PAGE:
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The World According to DAR

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Dar Williams came to the Valley in 1992 to put down roots and start a career. Between then and when she left in 2000, she became a bonafide folk rocker, touring on a wave of good gigs that carried her to a breakout moment in 1996 with Mortal City, an LP that became an alt-classic for a whole generation of twenty-somethings waiting on a new millennium.

“I was working with coffeehouse volunteers, local radio stations, and promoters who were trying very hard, with limited resources, to bring music, poetry and life back into their downtowns,” Williams explained in a recent letter to her fans. Mortal City, a wistful and upbeat travelogue carried by a hopeful narrative, poetic lyrics, and a sleek full band comprised of friends, was “a statement of faith,” Williams says, “and now, 20 years later, I say it as a statement of fact.”

Dar Williams plays the Academy of Music on Friday, Sept. 30, joined by spoken-word artist and activist Alix Olson. The Advocate caught up with Williams by phone to talk about living locally, how America has evolved over the years, and about those first songs, written two decades ago. The following interview has been edited and condensed.

Hunter: We’re glad to see you back in Northampton. You spent a lot of the ’90s here. What do you remember most about that era?

Dar: I moved out from Boston, and on the first day I went on a walk in the Northampton community gardens, I saw a fox. I had never seen one before. I knew it was going to be a little wilder out here, and it was. The people were a little wilder, too. That’s what I needed — the mental freedom I found in the Valley. It was a very good time.

At the time, I was getting mail-order vitamins. But I found people outside, in their own backyards, growing vegetables instead. I think the way that the Valley has embraced the local food economy has been really great for a sense of identity and neighborliness.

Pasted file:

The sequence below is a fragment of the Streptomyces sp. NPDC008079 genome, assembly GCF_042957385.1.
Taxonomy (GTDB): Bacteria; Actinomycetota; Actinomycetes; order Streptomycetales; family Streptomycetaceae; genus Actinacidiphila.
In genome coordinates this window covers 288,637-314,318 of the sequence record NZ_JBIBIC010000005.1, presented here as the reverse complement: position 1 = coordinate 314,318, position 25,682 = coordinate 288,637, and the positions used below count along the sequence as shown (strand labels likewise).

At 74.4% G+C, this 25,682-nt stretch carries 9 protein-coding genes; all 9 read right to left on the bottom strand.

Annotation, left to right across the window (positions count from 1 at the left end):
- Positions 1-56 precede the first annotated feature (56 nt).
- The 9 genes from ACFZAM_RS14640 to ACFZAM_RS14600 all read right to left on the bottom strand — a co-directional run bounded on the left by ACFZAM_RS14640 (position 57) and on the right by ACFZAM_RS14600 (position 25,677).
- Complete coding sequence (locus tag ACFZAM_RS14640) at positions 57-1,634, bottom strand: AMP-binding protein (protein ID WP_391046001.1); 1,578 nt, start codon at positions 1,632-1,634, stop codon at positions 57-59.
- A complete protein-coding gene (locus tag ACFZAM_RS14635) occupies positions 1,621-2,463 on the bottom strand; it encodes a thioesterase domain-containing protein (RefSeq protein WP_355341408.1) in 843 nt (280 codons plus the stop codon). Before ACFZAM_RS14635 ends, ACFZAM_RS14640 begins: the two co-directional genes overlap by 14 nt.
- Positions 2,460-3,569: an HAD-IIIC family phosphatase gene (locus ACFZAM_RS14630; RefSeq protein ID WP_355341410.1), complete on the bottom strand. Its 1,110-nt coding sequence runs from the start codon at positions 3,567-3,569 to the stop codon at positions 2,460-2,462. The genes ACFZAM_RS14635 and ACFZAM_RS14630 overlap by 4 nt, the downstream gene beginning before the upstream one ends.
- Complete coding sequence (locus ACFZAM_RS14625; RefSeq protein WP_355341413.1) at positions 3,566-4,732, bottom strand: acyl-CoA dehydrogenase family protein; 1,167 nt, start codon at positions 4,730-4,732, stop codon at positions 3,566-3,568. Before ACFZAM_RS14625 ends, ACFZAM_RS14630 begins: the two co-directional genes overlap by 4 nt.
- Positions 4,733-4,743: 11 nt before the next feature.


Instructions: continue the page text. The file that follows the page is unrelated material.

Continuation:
I try to always come back to perform. Recently, I was back to re-record one of the songs from Mortal City with the Valley band Kalliope Jones, and I got a chance to hang out with The Nields, which was awesome. I used to play the Bookmill [in Montague], and I remember writing lots of songs there, just staring at that waterfall — I think I wrote most of my first album there.

There’s always something that brings me back. It still feels like home.

Hunter: This is a 20-year anniversary tour for you to celebrate Mortal City. Why this album?

Dar: When my first album, The Honesty Room, did well, it was a great shock, and it was exciting. For Mortal City, which was the second one, I had to sit down and tell myself: okay, you only get lucky once.

Mortal City turned out to be the album that put me out into the world. It was a very special tour. People who came to see me open for Joan Baez are still coming to my concerts. Students who listened to me in college still get up and sing. These are the songs that brought me around this country, and into foreign ones. These are the songs that have kept me traveling.

Hunter: Is it true that you’ll be performing the album in its entirety for the first time?

Dar: Yes. I doubt I have ever performed every song from this album in one concert before.